It is a whole new ball game when you have to wade through someone else's junk; and making a single bed and a double are two very different processes.

Glasses have to be dried the moment you are done washing them lest there be water stains. Refrigerators have to be disinfected before a guest checks in and after he checks out.

But I kept at it because it felt good to be earning my own money, and even better that I had to work hard for it. While I am by no means supporting my own university education, like so many of my peers, it felt good not to have to ask my parents for money for frivolous dates.

However, I really felt a sense of achievement when I returned home that first Christmas after starting work. My mum was impressed with the speed I changed the bedsheets, and my long-time helper was ecstatic when I shooed her out of the kitchen and cleaned up after dinner.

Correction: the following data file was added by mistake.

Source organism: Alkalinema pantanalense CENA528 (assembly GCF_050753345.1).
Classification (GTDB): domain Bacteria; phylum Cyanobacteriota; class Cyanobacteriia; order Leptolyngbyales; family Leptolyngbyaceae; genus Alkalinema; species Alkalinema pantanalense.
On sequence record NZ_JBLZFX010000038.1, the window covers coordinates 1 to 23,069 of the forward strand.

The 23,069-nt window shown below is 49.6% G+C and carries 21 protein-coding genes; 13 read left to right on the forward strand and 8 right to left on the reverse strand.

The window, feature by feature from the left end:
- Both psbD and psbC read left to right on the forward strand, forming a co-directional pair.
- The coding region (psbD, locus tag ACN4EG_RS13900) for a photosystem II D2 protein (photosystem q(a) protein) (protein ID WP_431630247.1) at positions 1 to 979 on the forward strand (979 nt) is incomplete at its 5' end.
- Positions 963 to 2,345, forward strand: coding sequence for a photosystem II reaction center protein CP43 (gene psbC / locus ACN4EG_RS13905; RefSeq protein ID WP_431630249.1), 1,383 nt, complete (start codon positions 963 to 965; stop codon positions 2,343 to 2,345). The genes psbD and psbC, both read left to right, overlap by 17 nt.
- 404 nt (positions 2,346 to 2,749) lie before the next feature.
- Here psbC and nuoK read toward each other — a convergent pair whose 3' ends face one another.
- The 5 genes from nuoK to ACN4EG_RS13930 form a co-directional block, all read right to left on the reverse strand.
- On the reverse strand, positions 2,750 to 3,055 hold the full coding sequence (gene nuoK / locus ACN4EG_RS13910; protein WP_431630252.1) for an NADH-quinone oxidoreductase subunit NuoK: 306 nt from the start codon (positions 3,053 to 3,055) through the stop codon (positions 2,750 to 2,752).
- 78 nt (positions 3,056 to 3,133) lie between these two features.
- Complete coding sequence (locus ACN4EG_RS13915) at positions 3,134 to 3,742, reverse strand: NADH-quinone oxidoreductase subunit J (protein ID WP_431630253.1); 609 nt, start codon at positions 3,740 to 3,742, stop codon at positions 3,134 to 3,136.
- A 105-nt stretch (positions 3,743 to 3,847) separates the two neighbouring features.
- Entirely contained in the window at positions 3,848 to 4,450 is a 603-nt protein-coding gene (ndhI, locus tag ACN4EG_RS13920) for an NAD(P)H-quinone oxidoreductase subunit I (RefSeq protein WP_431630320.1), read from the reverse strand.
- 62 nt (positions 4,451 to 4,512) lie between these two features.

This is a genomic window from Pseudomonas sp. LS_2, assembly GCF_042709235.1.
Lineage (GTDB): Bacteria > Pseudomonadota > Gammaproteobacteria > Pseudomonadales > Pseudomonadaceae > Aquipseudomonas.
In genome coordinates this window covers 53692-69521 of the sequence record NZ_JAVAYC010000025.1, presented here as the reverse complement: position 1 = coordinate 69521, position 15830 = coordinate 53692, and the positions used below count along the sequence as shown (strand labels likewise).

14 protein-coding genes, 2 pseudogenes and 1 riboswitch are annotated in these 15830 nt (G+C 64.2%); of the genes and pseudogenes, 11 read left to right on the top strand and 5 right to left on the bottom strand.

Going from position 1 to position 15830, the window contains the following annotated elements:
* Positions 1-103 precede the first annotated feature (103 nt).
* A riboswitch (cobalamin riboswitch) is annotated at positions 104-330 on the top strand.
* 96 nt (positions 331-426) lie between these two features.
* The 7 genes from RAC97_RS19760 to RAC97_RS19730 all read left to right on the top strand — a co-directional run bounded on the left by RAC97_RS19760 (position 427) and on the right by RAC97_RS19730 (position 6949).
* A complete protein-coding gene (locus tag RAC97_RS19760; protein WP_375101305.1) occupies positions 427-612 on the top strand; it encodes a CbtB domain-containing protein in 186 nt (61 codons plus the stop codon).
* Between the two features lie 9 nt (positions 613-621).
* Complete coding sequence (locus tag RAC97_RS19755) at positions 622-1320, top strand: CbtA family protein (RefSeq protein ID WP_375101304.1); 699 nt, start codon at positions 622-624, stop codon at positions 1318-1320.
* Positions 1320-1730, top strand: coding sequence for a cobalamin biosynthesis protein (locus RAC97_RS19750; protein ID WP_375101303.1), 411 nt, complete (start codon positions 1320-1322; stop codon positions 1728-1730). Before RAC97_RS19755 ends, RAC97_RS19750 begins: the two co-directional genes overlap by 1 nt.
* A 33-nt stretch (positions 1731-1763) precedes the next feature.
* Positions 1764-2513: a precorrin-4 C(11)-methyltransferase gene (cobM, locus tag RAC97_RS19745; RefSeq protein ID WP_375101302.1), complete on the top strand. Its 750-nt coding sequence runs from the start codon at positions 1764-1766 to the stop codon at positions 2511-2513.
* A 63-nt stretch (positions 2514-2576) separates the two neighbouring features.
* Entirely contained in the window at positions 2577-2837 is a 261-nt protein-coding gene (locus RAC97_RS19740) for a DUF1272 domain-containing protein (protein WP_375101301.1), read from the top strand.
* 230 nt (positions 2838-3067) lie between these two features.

I even started to feel uncomfortable when she tidied my dressing table, and felt even worse if I left my bed unmade.

Our domestic helper has been with us since I was eight and has been taking care of me all this time.

But it felt amazing that what started off as good pay for a few hours' work has taught me to change my self-centred attitude and behaviour at home.

And while I still gleefully hand over a basketful of laundry to my helper to put into the machine with the rest of the clothes, I now appreciate that it is a luxury I am fortunate enough to enjoy. I would even try to help, especially on linen washing day.

Yes, I have had to deal with disgusting bathrooms. Yes, there have been crazy guests and their just-as-absurd demands. Yes, there have been rooms that have been impossible to stay in, let alone clean, but those are stories for another day.

For now, I am happy to be working as a housekeeper in Perth... if only because now I can get the beds done faster than my helper!

The writer, 22, is a final-year political science and history major at the University of Western Australia.